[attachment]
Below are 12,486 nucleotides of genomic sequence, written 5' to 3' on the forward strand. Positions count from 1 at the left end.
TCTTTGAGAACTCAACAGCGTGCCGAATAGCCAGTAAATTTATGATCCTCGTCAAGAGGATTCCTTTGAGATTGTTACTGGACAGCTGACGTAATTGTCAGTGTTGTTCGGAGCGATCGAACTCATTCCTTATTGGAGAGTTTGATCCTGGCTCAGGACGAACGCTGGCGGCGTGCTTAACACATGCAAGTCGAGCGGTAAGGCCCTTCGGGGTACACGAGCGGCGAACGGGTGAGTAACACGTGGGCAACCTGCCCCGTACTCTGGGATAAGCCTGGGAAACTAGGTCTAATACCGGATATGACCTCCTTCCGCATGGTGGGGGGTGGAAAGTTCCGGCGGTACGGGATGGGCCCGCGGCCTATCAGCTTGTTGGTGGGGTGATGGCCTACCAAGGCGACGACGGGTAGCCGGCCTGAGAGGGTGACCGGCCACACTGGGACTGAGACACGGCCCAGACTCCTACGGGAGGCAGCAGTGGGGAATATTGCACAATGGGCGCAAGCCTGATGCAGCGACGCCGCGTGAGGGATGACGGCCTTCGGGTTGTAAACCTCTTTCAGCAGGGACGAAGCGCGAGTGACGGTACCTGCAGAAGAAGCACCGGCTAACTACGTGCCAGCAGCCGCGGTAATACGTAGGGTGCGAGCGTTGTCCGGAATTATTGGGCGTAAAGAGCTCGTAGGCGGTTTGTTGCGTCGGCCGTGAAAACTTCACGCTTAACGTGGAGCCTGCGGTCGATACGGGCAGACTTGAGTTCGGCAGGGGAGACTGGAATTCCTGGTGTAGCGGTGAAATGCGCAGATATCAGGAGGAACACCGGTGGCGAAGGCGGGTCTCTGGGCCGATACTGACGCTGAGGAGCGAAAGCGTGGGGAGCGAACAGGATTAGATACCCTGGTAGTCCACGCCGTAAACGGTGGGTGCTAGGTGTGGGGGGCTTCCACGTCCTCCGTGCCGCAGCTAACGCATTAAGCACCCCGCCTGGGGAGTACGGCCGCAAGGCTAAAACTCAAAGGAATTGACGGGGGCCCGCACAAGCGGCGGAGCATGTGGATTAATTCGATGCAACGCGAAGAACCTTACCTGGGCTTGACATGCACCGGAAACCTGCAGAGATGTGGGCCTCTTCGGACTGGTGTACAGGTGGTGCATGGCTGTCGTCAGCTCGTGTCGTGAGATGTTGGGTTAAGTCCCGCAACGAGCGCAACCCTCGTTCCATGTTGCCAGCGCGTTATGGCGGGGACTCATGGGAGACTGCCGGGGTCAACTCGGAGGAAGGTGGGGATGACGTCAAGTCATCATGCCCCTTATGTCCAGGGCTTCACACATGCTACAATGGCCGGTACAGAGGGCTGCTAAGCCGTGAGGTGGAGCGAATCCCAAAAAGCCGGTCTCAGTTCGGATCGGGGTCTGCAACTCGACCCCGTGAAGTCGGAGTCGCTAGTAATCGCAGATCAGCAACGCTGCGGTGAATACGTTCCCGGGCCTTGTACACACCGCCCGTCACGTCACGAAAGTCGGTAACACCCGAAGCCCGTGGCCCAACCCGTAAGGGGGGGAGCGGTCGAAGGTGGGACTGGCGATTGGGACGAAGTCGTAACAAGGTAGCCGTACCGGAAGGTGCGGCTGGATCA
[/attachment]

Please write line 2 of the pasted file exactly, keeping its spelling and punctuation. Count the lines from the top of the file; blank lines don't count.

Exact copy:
TCTTTGAGAACTCAACAGCGTGCCGAATAGCCAGTAAATTTATGATCCTCGTCAAGAGGATTCCTTTGAGATTGTTACTGGACAGCTGACGTAATTGTCAGTGTTGTTCGGAGCGATCGAACTCATTCCTTATTGGAGAGTTTGATCCTGGCTCAGGACGAACGCTGGCGGCGTGCTTAACACATGCAAGTCGAGCGGTAAGGCCCTTCGGGGTACACGAGCGGCGAACGGGTGAGTAACACGTGGGCAACCTGCCCCGTACTCTGGGATAAGCCTGGGAAACTAGGTCTAATACCGGATATGACCTCCTTCCGCATGGTGGGGGGTGGAAAGTTCCGGCGGTACGGGATGGGCCCGCGGCCTATCAGCTTGTTGGTGGGGTGATGGCCTACCAAGGCGACGACGGGTAGCCGGCCTGAGAGGGTGACCGGCCACACTGGGACTGAGACACGGCCCAGACTCCTACGGGAGGCAGCAGTGGGGAATATTGCACAATGGGCGCAAGCCTGATGCAGCGACGCCGCGTGAGGGATGACGGCCTTCGGGTTGTAAACCTCTTTCAGCAGGGACGAAGCGCGAGTGACGGTACCTGCAGAAGAAGCACCGGCTAACTACGTGCCAGCAGCCGCGGTAATACGTAGGGTGCGAGCGTTGTCCGGAATTATTGGGCGTAAAGAGCTCGTAGGCGGTTTGTTGCGTCGGCCGTGAAAACTTCACGCTTAACGTGGAGCCTGCGGTCGATACGGGCAGACTTGAGTTCGGCAGGGGAGACTGGAATTCCTGGTGTAGCGGTGAAATGCGCAGATATCAGGAGGAACACCGGTGGCGAAGGCGGGTCTCTGGGCCGATACTGACGCTGAGGAGCGAAAGCGTGGGGAGCGAACAGGATTAGATACCCTGGTAGTCCACGCCGTAAACGGTGGGTGCTAGGTGTGGGGGGCTTCCACGTCCTCCGTGCCGCAGCTAACGCATTAAGCACCCCGCCTGGGGAGTACGGCCGCAAGGCTAAAACTCAAAGGAATTGACGGGGGCCCGCACAAGCGGCGGAGCATGTGGATTAATTCGATGCAACGCGAAGAACCTTACCTGGGCTTGACATGCACCGGAAACCTGCAGAGATGTGGGCCTCTTCGGACTGGTGTACAGGTGGTGCATGGCTGTCGTCAGCTCGTGTCGTGAGATGTTGGGTTAAGTCCCGCAACGAGCGCAACCCTCGTTCCATGTTGCCAGCGCGTTATGGCGGGGACTCATGGGAGACTGCCGGGGTCAACTCGGAGGAAGGTGGGGATGACGTCAAGTCATCATGCCCCTTATGTCCAGGGCTTCACACATGCTACAATGGCCGGTACAGAGGGCTGCTAAGCCGTGAGGTGGAGCGAATCCCAAAAAGCCGGTCTCAGTTCGGATCGGGGTCTGCAACTCGACCCCGTGAAGTCGGAGTCGCTAGTAATCGCAGATCAGCAACGCTGCGGTGAATACGTTCCCGGGCCTTGTACACACCGCCCGTCACGTCACGAAAGTCGGTAACACCCGAAGCCCGTGGCCCAACCCGTAAGGGGGGGAGCGGTCGAAGGTGGGACTGGCGATTGGGACGAAGTCGTAACAAGGTAGCCGTACCGGAAGGTGCGGCTGGATCA